Parties (typically plaintiffs) may request the appointment of a receiver in cases involving disputes over corporate assets or interests in real estate.  But the appointment of a receiver may have unexpected consequences for the party seeking appointment.

The receiver is an agent of the court and not of any party, and as such: (1) is neutral; (2) acts for the benefit of all who may have an interest in the receivership property; and (3) holds assets for the court and not for any party.  (California Rules of Court, rule 3.1179, subd. (a).)  A receiver is obligated to preserve and manage the property during the course of the receivership.  (Title Ins. & Trust Co. v. Calif. Etc. Co. (1911) 159 Cal. 484, 492.)  A receiver can be quite expensive.  The receiver is entitled to hire counsel, accountants, and other professionals required for the receiver to carry out the receiver’s duties.  Generally speaking, the receiver’s fee is often paid by the receivership estate.  In other words, the assets held by the receiver are used to pay the receiver and those hired to assist the receiver.

That all sounds good, except that the Fourth District Court of Appeal recently held that a trial court may require a party, rather than the receivership estate, to pay the receiver’s fee, even long after the issuance of the final accounting order.

In Southern California Sunbelt Developers, Inc. v. Banyan Limited Partnership (2017) 8 Cal.App.5th 910, the Court held that while the final accounting order is an appealable order, “the final accounting represents a definitive determination only as to the matters presented therein,” i.e., whether the receiver exceeded his or her authority, caused injury to others, or acted negligently in operating the receivership estate.  However, the Court held that the final accounting is not the final time the parties can question who is ultimately responsible for the court-appointed receiver’s fees.  The Court reasoned that the issue is not an integral part of the receiver’s final accounting.  And there are many factors a trial court should consider when determining whether the obligation to pay for the receivership should be the estate or be shifted to one or more of the parties.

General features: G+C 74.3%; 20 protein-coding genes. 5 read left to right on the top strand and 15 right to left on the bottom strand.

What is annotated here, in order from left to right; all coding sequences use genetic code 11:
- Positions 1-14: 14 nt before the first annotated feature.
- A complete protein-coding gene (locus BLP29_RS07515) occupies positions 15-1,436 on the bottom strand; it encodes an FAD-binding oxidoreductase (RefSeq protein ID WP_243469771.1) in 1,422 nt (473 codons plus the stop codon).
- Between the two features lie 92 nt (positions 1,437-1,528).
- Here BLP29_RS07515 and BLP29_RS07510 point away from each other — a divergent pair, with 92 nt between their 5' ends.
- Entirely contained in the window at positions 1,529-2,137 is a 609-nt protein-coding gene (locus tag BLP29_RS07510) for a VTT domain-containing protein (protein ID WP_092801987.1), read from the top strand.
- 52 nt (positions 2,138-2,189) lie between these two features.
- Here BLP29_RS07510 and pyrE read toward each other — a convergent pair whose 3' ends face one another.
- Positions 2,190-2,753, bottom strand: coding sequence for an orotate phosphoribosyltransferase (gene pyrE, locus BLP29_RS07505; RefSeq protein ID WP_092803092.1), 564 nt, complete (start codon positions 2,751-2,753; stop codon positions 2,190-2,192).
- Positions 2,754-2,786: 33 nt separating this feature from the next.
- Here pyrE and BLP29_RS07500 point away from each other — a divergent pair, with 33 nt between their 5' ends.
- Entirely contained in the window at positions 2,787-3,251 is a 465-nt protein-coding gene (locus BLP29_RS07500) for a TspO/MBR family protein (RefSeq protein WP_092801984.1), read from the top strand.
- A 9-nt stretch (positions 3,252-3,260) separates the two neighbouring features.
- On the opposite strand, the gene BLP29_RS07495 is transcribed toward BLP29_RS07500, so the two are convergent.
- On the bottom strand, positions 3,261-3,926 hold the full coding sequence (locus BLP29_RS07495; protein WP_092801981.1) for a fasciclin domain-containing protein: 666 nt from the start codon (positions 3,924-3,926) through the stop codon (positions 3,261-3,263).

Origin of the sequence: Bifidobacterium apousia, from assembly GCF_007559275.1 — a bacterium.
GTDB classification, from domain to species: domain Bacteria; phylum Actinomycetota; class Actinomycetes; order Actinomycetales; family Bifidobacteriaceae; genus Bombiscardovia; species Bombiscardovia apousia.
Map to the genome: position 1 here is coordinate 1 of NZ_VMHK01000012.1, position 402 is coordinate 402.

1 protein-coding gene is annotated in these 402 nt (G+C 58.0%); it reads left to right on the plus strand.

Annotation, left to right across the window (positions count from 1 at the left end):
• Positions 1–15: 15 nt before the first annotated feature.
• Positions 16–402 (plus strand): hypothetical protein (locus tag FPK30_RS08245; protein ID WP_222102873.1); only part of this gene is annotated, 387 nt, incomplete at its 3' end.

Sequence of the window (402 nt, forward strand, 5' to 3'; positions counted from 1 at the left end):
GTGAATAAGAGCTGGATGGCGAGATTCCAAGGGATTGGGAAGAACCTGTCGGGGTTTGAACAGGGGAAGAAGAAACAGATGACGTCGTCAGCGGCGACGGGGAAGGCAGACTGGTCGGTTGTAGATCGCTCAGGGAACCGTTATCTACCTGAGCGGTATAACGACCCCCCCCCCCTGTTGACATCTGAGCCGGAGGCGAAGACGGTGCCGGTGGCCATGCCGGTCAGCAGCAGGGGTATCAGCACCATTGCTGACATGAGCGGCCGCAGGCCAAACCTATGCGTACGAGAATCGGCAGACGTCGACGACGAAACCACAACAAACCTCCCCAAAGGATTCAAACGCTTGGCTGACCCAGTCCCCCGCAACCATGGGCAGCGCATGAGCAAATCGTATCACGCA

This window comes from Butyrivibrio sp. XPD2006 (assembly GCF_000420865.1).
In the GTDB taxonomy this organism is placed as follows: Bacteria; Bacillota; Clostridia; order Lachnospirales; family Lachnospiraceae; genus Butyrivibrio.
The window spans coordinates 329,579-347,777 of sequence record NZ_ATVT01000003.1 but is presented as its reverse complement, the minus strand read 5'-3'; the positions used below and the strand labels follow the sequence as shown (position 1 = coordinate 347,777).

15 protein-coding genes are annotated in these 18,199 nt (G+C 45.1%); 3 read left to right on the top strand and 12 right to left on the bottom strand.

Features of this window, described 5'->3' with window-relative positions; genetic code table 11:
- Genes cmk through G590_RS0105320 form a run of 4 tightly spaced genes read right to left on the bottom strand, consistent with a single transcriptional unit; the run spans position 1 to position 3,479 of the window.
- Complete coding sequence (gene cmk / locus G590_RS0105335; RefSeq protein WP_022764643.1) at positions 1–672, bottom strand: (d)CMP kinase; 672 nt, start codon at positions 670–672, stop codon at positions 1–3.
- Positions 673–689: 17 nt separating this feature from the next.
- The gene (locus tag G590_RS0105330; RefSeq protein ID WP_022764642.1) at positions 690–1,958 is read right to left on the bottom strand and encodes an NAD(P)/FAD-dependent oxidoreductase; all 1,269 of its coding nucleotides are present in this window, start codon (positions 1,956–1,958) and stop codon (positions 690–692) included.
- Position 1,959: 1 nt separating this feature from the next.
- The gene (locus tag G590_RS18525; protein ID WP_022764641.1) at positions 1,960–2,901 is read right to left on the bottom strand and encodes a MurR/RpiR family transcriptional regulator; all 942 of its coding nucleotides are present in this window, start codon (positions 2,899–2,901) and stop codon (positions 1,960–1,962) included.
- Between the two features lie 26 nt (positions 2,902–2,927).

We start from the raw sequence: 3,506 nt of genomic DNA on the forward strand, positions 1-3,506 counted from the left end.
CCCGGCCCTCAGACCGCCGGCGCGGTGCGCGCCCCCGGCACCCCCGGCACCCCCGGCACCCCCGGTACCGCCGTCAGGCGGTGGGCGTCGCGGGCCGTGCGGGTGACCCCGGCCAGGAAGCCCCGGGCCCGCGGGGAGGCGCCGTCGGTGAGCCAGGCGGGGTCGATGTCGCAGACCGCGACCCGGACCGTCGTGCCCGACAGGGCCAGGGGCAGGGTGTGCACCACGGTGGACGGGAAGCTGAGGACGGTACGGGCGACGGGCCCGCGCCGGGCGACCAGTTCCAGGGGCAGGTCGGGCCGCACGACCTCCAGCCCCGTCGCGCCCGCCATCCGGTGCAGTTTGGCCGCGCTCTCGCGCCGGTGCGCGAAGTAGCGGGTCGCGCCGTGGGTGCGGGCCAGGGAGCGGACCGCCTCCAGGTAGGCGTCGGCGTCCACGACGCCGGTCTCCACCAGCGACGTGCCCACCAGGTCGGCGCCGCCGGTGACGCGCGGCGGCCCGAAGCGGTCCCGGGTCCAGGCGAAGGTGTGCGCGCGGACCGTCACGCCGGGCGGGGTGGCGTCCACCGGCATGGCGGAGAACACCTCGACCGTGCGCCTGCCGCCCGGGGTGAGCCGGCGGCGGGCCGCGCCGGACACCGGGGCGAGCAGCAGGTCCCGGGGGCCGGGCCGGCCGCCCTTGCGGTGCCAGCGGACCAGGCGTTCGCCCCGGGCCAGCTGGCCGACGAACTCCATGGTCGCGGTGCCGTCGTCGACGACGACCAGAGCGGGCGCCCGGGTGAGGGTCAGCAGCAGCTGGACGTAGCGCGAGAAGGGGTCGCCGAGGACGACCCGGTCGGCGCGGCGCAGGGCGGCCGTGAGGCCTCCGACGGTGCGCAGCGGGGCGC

Some of the factors the Court discussed include whether plaintiff or defendant most benefited from the receivership, whether the defendant acquiesced in the receivership, whether the property of a defendant was taken from his or her possession by the appointment of a receiver against his consent under an erroneous order which the defendant successfully resisted, whether it would manifestly be inequitable and unjust to throw upon the defendant or his property the burden of the litigation instituted by the plaintiff without right or reason, and whether the parties who procured the appointment of a receiver have any interest in the subject matter of the suit.

So, before asking the court for a receivership, parties should not assume that the assets of the receivership estate will necessarily be used to pay for the receivership.  When weighing the benefits and burdens of a receivership, parties should consider the possibility that a party may have to pay out-of-pocket for the receiver’s fees.